In addition to my 365 project, I’m also embarking on a bit of a self-improvement thing. I promised myself this summer that I would begin walking for exercise each evening, and that I would use the time for this project.
One of my weakest skills as a composer is my interval-recognition abilities. You would think I would be able to hum a melody and write it right down, but history has proven that I’m pretty hit or miss about these things. I have very good relative pitch when I’m singing, so my sight-singing in a chorus is very accurate, but just making up stuff and transcribing it? Not so much.
So in order to get better at this, I have bought a Moleskine pocket notebook with music staff paper in it. I carry it with me on my walk, and I force myself to compose melodies and write them down in the notebook. I will also be using it to work on my harmonic analysis skills. Eventually, of course, I’ll get to be just like Beethoven, seized with ideas and whipping out my notebook to sketch in a symphony or two.
Last night I went for my first official walk, and other than working up a sweat, I filled eight staves with ideas for a theme for Symphony #1. I have not tested them yet to see if they sound at all correct. It also occurred to me that a sonatina for piano four-hands I wrote some years ago could yield a theme for the final movement, so I wrote that down. (To be clear, I wrote down the idea, not the theme; I couldn’t remember it exactly. I had to open up that particular piece and copy the theme this morning.)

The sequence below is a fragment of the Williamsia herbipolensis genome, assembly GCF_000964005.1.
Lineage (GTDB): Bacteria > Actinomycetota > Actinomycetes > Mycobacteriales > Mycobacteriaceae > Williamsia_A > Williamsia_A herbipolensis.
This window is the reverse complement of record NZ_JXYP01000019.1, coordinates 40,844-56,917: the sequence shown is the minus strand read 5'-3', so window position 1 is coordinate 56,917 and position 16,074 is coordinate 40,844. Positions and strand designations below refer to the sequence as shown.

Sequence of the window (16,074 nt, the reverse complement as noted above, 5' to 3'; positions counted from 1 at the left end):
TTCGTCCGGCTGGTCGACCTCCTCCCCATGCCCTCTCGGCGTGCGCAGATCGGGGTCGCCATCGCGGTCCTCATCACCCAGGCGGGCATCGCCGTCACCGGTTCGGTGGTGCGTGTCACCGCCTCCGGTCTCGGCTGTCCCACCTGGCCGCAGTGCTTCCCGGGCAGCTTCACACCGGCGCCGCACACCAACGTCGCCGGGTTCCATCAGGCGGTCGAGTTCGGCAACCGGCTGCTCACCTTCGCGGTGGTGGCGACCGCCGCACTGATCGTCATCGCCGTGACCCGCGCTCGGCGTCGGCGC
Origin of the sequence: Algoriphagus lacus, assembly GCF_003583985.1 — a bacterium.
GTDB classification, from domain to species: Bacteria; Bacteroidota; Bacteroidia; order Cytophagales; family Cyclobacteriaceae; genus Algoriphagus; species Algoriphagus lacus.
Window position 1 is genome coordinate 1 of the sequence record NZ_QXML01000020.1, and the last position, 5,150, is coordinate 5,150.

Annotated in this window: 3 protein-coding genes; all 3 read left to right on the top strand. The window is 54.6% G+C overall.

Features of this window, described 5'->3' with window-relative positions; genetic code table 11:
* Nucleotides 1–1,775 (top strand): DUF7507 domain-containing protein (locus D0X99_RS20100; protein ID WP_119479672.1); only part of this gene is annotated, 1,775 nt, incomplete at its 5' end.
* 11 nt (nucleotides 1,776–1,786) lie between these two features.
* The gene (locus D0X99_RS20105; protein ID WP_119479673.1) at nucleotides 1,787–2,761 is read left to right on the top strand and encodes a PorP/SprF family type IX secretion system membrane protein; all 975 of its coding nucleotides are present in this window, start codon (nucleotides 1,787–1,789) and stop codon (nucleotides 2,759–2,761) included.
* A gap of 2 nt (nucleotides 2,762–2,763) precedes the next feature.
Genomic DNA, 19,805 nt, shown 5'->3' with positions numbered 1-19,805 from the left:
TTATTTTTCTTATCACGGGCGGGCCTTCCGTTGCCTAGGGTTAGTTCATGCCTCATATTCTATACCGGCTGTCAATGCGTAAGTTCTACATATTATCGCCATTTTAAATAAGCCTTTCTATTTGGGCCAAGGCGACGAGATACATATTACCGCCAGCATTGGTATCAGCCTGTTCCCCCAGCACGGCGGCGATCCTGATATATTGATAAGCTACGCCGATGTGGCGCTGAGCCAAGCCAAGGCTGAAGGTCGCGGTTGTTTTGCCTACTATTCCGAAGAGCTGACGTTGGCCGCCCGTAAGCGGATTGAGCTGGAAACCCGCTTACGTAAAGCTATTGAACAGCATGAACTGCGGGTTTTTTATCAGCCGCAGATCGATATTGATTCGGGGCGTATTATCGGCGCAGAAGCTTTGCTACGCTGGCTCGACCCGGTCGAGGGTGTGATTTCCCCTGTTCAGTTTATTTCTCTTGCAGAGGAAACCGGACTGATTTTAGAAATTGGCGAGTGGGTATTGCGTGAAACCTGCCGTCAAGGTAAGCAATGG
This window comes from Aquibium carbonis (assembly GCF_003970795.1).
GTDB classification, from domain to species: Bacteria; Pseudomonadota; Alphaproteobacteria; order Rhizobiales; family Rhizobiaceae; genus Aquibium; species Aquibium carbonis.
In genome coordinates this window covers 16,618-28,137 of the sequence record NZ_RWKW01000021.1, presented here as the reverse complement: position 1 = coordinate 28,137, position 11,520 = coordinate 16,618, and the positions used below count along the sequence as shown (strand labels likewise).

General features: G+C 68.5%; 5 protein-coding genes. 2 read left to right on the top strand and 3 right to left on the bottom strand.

Actually, the Beethoven example is pretty germane to what I’m trying to do with this project. He was notorious for scratching out more than he wrote. Ideas would come to him, and as he began to work on them, he found himself dissatisfied with them in some way and so began to modify them. He rewrote the opening to the Fifth Symphony at least eight times. The first attempt is recognizable, but clearly imperfect.
This is important for those of us who create with a little less giftedness than Ludwig: if someone as godlike as Beethoven couldn’t get it right the first time, why do we think we ought to? Get it out there, get it on the paper, and then revise it.
I know this, but I find it hard to follow. Back in 2004 when I was working on the “penguin opera,” I would start a piece by writing “abortive attempts” at the top of the score paper. Just go ahead and name it as a wasted attempt. Whatever I put on the page, I had no expectations of it except that it would be a failure. And then, two or three revisions later, I’d have something that worked.
But heavens how I hate it.